Paper, 50 x 36.5 cm; French
AEV, DI, 194.5.5

Johannes Bodenmann’s Travel story
Founding of San Jeronimo Norte
(18 April 1858)

In 1857, a group of 80 emigrants from the German speaking part of Valais left Sion to come to Argentina via Antwerp. Led by the brothers Lorenz and Johannes Bodenmann, originating from the village of Grengiols, the emigrants were mostly from the valley of Conches and the districts of Rarogne and Leuk. Having left Valais in April 1857, the Bodenmann convoy moved to the province of Santa Fé in August 1857, near the San Jeronimo del Sauce Indian Reserve, 40 kilometers west of the capital of the province. Once the emigrants settled, Lorenz Bodenmann returned to Valais to accompany another convoy of settlers to South America. This is in any case what we learn from the "Story of the Journey of Jean Bodenmann in America" written by him in German on April 18, 1858.

Paper, 43.5 x 35 cm; German
AEV, DI, 195.6

Map of the colony of San José
(Argentina, s. d.)

The majority of the emigrants from the French speaking part of Valais settled in Argentina in the colonies of Esperanza and San José. This plan of the colony of San José, raised after 1859, is a very good illustration of these settlements, since the reading of the names of the land owners from Swiss origin suggests many family names originating from Valais. Abbot Laurent Cot published in 1859 a note on the colony of San José. He describes it as follows: "The colony of San José is situated in the province of Entre Rios on the right bank of the Uruguay River, at 32 degrees south latitude and 60 degrees west longitude. There are about 125 families already, of which about fifteen are Savoyards, some from the Canton of Basel, others from Lucerne, others from Bern. The greater part comes from Valais. All concessions are square; each side measures 600 vares. [the vare is equal to 0.866 meters] The roads that separate a concession from the others are 16 vares width. In the center of the colony a concession was reserved, where will be build the church, the curial house, the school-room, etc."

Paper, 64 x 64 cm; Spanish
AEV, DI, 356.26

The register of emigrants
In 1871, the decision was taken to establish a cantonal register of emigrants. Its purpose was to provide information about the persons and families who emigrated to Argentina, North America or North Africa between 1849 and 1879. It contains the names of 6,629 individuals. In the Rapport de gestion du Conseil d’Etat of 1871, a memorandum of the Department of Interior Affairs indicated the date of the elaboration of the Register and the sources that were used to establish it: "Since the State did not have a complete register of emigrations, we had the municipalities take a general census since the beginning of the emigration". This document was therefore established retrospectively for the periods from 1849 to 1871. From 1871 to 1879 it was kept by a state agency based on information provided by the municipalities, and is unfortunately far from being complete.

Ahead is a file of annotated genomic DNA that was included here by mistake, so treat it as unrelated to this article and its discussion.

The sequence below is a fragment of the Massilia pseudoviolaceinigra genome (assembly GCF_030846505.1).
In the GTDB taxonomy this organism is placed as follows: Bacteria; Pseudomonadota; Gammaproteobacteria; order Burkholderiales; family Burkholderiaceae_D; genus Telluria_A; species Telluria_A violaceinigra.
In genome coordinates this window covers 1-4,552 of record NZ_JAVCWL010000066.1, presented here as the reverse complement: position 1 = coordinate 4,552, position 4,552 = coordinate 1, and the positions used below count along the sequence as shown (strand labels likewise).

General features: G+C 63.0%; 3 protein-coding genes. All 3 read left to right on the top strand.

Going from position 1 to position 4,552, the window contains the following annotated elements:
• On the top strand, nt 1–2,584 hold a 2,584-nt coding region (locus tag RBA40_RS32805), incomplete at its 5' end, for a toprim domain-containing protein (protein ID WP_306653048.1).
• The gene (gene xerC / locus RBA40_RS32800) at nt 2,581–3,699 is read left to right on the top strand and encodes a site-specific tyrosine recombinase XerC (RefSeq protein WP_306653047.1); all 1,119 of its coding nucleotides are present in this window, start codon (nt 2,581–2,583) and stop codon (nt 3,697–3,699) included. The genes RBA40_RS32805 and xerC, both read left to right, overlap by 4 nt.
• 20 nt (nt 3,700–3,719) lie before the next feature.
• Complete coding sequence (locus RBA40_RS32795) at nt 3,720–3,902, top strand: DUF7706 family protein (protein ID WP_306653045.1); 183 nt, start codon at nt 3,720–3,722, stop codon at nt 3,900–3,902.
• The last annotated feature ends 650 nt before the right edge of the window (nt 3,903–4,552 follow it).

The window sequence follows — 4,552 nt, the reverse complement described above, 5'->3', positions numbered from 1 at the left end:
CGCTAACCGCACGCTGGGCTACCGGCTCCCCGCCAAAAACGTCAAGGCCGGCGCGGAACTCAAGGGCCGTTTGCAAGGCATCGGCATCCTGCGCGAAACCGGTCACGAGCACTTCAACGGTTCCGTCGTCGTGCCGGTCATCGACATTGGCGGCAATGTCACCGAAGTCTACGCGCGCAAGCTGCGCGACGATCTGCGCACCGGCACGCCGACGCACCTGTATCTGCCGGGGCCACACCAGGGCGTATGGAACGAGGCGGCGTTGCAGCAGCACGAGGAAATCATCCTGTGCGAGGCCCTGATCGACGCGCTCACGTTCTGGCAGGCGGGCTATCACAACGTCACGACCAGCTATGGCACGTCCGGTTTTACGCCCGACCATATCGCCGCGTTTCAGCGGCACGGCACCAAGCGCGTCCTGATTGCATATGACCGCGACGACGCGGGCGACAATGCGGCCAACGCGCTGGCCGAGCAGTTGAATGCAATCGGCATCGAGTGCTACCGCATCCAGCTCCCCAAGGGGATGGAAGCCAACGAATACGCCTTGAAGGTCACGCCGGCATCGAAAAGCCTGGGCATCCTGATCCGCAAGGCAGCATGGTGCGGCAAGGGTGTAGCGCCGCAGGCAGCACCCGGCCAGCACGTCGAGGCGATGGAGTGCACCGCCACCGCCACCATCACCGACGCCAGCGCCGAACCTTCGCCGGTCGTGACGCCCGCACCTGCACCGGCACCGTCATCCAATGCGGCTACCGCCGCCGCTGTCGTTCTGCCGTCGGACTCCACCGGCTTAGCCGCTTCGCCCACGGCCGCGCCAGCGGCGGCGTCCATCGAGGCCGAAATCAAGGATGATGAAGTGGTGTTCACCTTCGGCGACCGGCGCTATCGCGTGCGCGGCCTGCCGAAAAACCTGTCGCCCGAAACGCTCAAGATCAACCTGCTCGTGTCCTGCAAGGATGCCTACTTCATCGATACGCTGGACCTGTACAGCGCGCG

Paper, 38.5 x 49 cm; French
AEV, DI, 358
Advertisement for the emigration agency Otto Stoer in Basel
(1882 and 1885)
The press from Valais regularly published advertisements from emigration agencies. Here is an example of two announcements published a few years apart (1882-1885) in two different newspapers from Valais – the Nouvelle Gazette du Valais and the Walliser Bote. The emigration agency Otto Stoer in Basel offers its services for a worry-free and preferential travel to the Americas.

Paper; French and German

MV, BCV J 26, Nouvelle Gazette du Valais, n° 85, 25 October 1882, p. 4 ; MV, BCV J 36, Walliser Bote, n° 9, 28 February 1885, p. 4
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Département de l’Intérieur 194.4.1
Musées Cantonaux, 4350 2016/3 2/7
Musées Cantonaux, 4350 2016/3 2/7
Musées Cantonaux, 4350 2016/3 2/7
Département de l’Intérieur 356.26
Musées Cantonaux, 4350 2016/3 2/7